• She always makes some theatrical gesture.她老在做些夸张的手势。
193 taunting ee4ff0e688e8f3c053c7fbb58609ef58     
嘲讽( taunt的现在分词 ); 嘲弄; 辱骂; 奚落
  • She wagged a finger under his nose in a taunting gesture. 她当着他的面嘲弄地摇晃着手指。
  • His taunting inclination subdued for a moment by the old man's grief and wildness. 老人的悲伤和狂乱使他那嘲弄的意图暂时收敛起来。
194 swampy YrRwC     
  • Malaria is still rampant in some swampy regions.疟疾在一些沼泽地区仍很猖獗。
  • An ox as grazing in a swampy meadow.一头牛在一块泥泞的草地上吃草。
195 retired Njhzyv     
  • The old man retired to the country for rest.这位老人下乡休息去了。
  • Many retired people take up gardening as a hobby.许多退休的人都以从事园艺为嗜好。
196 apprehension bNayw     
  • There were still areas of doubt and her apprehension grew.有些地方仍然存疑,于是她越来越担心。
  • She is a girl of weak apprehension.她是一个理解力很差的女孩。
197 entirely entirely     
  • The fire was entirely caused by their neglect of duty. 那场火灾完全是由于他们失职而引起的。
  • His life was entirely given up to the educational work. 他的一生统统献给了教育工作。
198 mashed Jotz5Y     
  • two scoops of mashed potato 两勺土豆泥
  • Just one scoop of mashed potato for me, please. 请给我盛一勺土豆泥。
199 ridiculed 81e89e8e17fcf40595c6663a61115a91     
v.嘲笑,嘲弄,奚落( ridicule的过去式和过去分词 )
  • Biosphere 2 was ultimately ridiculed as a research debade, as exfravagant pseudoscience. 生物圈2号最终被讥讽为科研上的大失败,代价是昂贵的伪科学。 来自《简明英汉词典》
  • She ridiculed his insatiable greed. 她嘲笑他的贪得无厌。 来自《简明英汉词典》
200 wrecks 8d69da0aee97ed3f7157e10ff9dbd4ae     
n.沉船( wreck的名词复数 );(事故中)遭严重毁坏的汽车(或飞机等);(身体或精神上)受到严重损伤的人;状况非常糟糕的车辆(或建筑物等)v.毁坏[毁灭]某物( wreck的第三人称单数 );使(船舶)失事,使遇难,使下沉
  • The shores are strewn with wrecks. 海岸上满布失事船只的残骸。 来自《现代英汉综合大词典》
  • My next care was to get together the wrecks of my fortune. 第二件我所关心的事就是集聚破产后的余财。 来自辞典例句
201 justifying 5347bd663b20240e91345e662973de7a     
证明…有理( justify的现在分词 ); 为…辩护; 对…作出解释; 为…辩解(或辩护)
  • He admitted it without justifying it. 他不加辩解地承认这个想法。
  • The fellow-travellers'service usually consisted of justifying all the tergiversations of Soviet intenal and foreign policy. 同路人的服务通常包括对苏联国内外政策中一切互相矛盾之处进行辩护。
202 chunk Kqwzz     
  • They had to be careful of floating chunks of ice.他们必须当心大块浮冰。
  • The company owns a chunk of farmland near Gatwick Airport.该公司拥有盖特威克机场周边的大片农田。
203 cedars 4de160ce89706c12228684f5ca667df6     
雪松,西洋杉( cedar的名词复数 )
  • The old cedars were badly damaged in the storm. 风暴严重损害了古老的雪松。
  • Open thy doors, O Lebanon, that the fire may devour thy cedars. 1黎巴嫩哪,开开你的门,任火烧灭你的香柏树。
204 proliferating 45e10aecc1d3b089f65dafcc7343579e     
激增( proliferate的现在分词 ); (迅速)繁殖; 增生; 扩散
  • Computerized data bases are proliferating fast. 计算机化的数据库正在激增。
  • Crown galls are cancerous growths composed of disorganized and proliferating plant cells. 冠瘿是无组织的正在不断增殖的植物细胞所组成的癌状物。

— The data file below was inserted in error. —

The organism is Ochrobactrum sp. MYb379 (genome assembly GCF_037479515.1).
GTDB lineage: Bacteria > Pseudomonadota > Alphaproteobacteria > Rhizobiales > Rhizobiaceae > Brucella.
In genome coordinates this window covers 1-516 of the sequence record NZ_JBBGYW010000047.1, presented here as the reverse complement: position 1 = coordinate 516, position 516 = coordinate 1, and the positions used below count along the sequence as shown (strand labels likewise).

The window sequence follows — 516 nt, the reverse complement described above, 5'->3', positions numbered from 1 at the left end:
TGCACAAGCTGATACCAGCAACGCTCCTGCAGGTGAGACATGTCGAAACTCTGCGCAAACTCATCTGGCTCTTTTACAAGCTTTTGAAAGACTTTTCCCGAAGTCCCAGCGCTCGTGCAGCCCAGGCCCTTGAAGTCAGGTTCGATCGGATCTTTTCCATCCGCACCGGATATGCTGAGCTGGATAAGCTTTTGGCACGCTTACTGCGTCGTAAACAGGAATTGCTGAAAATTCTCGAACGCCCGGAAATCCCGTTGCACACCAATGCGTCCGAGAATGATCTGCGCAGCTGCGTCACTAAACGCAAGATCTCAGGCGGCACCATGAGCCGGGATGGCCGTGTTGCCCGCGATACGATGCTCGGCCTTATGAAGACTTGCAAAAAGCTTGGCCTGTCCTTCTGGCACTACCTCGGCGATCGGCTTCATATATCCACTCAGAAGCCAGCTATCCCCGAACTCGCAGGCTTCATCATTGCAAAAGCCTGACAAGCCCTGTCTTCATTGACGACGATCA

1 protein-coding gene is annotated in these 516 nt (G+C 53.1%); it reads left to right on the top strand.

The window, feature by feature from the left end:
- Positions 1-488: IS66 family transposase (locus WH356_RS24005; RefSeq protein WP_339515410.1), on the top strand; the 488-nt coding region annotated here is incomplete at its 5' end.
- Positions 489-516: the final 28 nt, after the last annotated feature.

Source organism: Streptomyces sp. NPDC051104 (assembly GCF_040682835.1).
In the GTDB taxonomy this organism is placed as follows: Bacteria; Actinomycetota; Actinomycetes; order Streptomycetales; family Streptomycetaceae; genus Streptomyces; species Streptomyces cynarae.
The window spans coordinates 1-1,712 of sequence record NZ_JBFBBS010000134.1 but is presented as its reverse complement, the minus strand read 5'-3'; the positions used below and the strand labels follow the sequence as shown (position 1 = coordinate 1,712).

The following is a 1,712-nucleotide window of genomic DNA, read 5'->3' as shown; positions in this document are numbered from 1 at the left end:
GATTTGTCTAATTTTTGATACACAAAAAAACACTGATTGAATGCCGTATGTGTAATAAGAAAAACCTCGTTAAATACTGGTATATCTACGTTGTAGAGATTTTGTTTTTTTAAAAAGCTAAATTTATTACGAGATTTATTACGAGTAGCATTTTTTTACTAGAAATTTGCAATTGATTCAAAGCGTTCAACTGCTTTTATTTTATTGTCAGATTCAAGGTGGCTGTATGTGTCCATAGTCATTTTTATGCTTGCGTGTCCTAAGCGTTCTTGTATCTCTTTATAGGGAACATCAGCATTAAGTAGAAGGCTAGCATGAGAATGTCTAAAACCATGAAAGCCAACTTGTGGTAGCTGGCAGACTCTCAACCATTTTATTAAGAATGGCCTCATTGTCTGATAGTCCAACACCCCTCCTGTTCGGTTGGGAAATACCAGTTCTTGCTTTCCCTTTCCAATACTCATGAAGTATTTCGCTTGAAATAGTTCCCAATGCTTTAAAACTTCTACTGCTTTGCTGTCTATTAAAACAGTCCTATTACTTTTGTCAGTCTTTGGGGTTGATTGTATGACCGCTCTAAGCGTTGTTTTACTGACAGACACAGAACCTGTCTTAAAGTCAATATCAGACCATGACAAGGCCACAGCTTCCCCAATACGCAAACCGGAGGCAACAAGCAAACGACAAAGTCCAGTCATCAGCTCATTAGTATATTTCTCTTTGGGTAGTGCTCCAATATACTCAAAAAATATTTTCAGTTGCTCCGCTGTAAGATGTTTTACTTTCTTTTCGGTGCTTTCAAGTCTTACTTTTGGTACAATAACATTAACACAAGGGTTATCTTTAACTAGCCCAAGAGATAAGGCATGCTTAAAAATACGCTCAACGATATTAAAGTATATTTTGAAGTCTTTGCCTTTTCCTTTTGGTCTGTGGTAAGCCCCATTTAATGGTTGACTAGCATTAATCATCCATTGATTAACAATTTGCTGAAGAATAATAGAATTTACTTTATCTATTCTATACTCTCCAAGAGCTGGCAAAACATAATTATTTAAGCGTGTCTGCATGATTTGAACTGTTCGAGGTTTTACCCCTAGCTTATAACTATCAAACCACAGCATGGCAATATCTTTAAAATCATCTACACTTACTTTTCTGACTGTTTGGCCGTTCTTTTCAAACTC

205 foul Sfnzy     
  • Take off those foul clothes and let me wash them.脱下那些脏衣服让我洗一洗。
  • What a foul day it is!多么恶劣的天气!
206 dryers 5c56a853f6c2d82daa52b15f68e1b2ac     
n.干燥机( dryer的名词复数 );干燥器;干燥剂;干燥工
  • Men also have hair dryers and, if they suffer from baldness, they use a growth stimulator, buy hairpieces, or have hair transplanted from the hirsute part of the scalp to the bare areas. 男士也有他们的吹风机,而且如果他们秃顶的话,还会用毛发生长剂、买假发,或者把头发从密集的地方移植到谢顶的地方。 来自《简明英汉词典》
  • The dryers can be automated. 干燥机可以自动化作业。 来自辞典例句
207 dummy Jrgx7     
  • The police suspect that the device is not a real bomb but a dummy.警方怀疑那个装置不是真炸弹,只是一个假货。
  • The boys played soldier with dummy swords made of wood.男孩们用木头做的假木剑玩打仗游戏。
208 carving 5wezxw     
  • All the furniture in the room had much carving.房间里所有的家具上都有许多雕刻。
  • He acquired the craft of wood carving in his native town.他在老家学会了木雕手艺。
209 sluggish VEgzS     
  • This humid heat makes you feel rather sluggish.这种湿热的天气使人感到懒洋洋的。
  • Circulation is much more sluggish in the feet than in the hands.脚部的循环比手部的循环缓慢得多。
210 appalled ec524998aec3c30241ea748ac1e5dbba     
v.使惊骇,使充满恐惧( appall的过去式和过去分词)adj.惊骇的;丧胆的
  • The brutality of the crime has appalled the public. 罪行之残暴使公众大为震惊。
  • They were appalled by the reports of the nuclear war. 他们被核战争的报道吓坏了。 来自《简明英汉词典》
211 homage eQZzK     
  • We pay homage to the genius of Shakespeare.我们对莎士比亚的天才表示敬仰。
  • The soldiers swore to pay their homage to the Queen.士兵们宣誓效忠于女王陛下。
212 hover FQSzM     
  • You don't hover round the table.你不要围着桌子走来走去。
  • A plane is hover on our house.有一架飞机在我们的房子上盘旋。
213 assent Hv6zL     
  • I cannot assent to what you ask.我不能应允你的要求。
  • The new bill passed by Parliament has received Royal Assent.议会所通过的新方案已获国王批准。
214 speculative uvjwd     
  • Much of our information is speculative.我们的许多信息是带推测性的。
  • The report is highly speculative and should be ignored.那个报道推测的成分很大,不应理会。